Protection from overbroad police searches is a found principle of American society; it is codified in thefourth amendment which reads:
“The right of the people to be secure in their persons, houses, papers, and effects, against unreasonablesearches and seizures, shall not be violated, and no Warrants shall issue, but upon probable cause, supported by Oath or affirmation, and particularly describing the place to be searched, and the persons or things to be seized.”
The interpretation of the fourth amendment and the cases and laws that followed has filled books. It can be separated into three categories – searches of the home, searches of the person, and searches of the automobile. Each topic’s history and meaning to you will be explored in turn; first, searches of the home.
The sanctity of one’s home comes from a concept called “the castle doctrine”. The roots of this doctrine can be traced back to Roman law, but modern interpretations follow English law which stated “a man’s home is his castle”. This doctrine gave guarantees of privacy and defense. This tradition protects the home more than it protects an automobile or person, but there are options available to police to search a home.
There are two kinds of searches: warrant searches and warrantless searches. Warrant searches are searches conducted by officers with a warrant. A warrant must be based upon “probable cause.” Probable cause is a complicated topic in and of itself; simply defined, it is a reasonable suspicion supported by facts, which can be articulated, strong enough to lead a prudent person to conclude that the facts are probably true. Based on probable cause, an officer would request a magistrate or judge to sign the search warrant. The warrant must clearly state the object (or objects) to be searched for and the place to be searched. It is folly to assume that a warrant makes a valid search; there can be problems with the probable cause the warrant was based upon, there can be problems with the specificity of the items or places involved in the search, and there can be problems with the means by which the search was conducted.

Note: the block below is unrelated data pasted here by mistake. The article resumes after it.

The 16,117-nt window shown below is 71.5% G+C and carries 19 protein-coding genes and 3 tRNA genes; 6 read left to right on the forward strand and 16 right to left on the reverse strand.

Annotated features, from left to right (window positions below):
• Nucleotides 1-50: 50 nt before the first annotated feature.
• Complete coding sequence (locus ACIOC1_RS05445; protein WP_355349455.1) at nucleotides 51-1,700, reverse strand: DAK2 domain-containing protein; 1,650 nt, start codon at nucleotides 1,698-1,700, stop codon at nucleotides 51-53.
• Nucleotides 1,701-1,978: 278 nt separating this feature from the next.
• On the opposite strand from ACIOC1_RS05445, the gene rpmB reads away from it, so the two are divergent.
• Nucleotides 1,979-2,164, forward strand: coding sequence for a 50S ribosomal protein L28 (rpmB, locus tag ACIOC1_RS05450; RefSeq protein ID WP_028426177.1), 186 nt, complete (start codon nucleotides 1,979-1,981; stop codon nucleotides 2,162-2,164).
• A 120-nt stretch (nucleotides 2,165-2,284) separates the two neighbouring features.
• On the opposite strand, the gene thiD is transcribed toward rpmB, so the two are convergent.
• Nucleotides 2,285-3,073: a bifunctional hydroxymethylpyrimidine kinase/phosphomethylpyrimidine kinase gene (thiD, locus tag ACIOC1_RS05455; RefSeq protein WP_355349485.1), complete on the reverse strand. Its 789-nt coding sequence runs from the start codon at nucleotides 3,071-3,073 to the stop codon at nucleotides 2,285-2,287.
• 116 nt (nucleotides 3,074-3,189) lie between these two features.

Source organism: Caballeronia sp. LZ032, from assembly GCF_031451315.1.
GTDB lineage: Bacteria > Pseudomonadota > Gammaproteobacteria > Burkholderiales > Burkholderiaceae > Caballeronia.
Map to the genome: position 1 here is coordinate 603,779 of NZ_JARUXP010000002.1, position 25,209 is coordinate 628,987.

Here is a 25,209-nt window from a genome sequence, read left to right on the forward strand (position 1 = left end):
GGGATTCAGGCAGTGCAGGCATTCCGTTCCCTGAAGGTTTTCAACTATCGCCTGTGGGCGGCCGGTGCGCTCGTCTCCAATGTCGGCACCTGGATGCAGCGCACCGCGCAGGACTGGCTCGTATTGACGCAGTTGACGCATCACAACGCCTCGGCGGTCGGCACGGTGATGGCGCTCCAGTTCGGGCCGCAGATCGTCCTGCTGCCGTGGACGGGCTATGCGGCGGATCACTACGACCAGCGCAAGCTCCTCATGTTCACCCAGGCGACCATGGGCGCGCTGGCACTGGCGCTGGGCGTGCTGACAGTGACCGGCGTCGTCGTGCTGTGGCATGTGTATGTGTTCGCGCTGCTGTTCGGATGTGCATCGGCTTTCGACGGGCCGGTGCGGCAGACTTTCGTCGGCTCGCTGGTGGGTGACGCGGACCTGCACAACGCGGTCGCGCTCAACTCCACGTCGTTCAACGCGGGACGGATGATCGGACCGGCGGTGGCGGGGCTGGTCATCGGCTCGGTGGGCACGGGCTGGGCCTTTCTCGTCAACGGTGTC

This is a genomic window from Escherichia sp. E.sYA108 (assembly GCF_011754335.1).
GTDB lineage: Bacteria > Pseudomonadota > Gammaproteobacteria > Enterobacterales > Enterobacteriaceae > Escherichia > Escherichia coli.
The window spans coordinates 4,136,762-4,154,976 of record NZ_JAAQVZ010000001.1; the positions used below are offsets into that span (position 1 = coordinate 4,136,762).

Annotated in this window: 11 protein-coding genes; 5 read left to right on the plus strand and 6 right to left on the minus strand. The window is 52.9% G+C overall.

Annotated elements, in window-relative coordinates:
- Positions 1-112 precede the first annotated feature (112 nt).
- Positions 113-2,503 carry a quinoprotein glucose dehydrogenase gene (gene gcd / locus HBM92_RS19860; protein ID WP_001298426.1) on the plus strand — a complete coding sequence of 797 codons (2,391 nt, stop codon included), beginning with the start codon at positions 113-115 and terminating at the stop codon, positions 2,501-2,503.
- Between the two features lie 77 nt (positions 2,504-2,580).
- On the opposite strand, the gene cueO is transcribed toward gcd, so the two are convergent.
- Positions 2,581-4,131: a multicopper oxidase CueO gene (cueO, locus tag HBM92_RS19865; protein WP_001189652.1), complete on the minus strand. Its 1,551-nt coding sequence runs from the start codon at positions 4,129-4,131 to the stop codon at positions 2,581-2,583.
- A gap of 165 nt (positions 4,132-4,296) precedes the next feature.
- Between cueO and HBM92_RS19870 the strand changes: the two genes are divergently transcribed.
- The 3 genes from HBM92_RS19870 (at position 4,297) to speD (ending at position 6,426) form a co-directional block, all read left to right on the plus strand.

A warrant is not always necessary, although the home is more protected from warrantless searches than an automobile or a person. To explore the exceptions allowing for warrantless searches of the home, the process of searching needs to be divided into two separate steps: 1) entry into the home and 2) search of the home.
The officers must legally enter the home and the items discovered must be legally ‘seized’. The most common exception for a warrantless entry or search is consent. If an officer asks for permission and you grant him permission to enter and search your home, a warrant is not necessary. If a person “possessed common authority over or other sufficient relationship to the premises or effects to be inspected”, they could also consent to a search. For example, your spouse could consent to a search of your shared home or your friend could consent to a search of the storage unit you rent and share. This does not mean your landlord can consent to a warrantless search of your apartment.
The other exceptions are plain view and hot pursuit. Hot pursuit is when the officer is urgently chasing a suspect, usually a felon, or police and/or private lives are in danger. It allows officers to enter private residence. The other exception is “plain view” which allows the police to seize an illegal item in plain view. An officer must be lawfully in the location for the plain view doctrine to apply. What this means is that the officer must have a warrant or meet one of the exceptions for entering a domicile for the plain view doctrine to apply. Additionally, the item must be immediately apparent as contraband.
The interplay between these exceptions can lead to some interesting hypotheticals. For example, if an officer is present to serve an arrest warrant and sees a large pile of drugs on the table, those drugs could be seized. But if the officer is present to serve an arrest warrant and sees a stereo matching a description of a recently stolen item, he could not look at the serial number on the back of the stereo because it is not in plain view or immediately apparent that the item is stolen. The officer would need a warrant to pick the stereo up and check the serial number.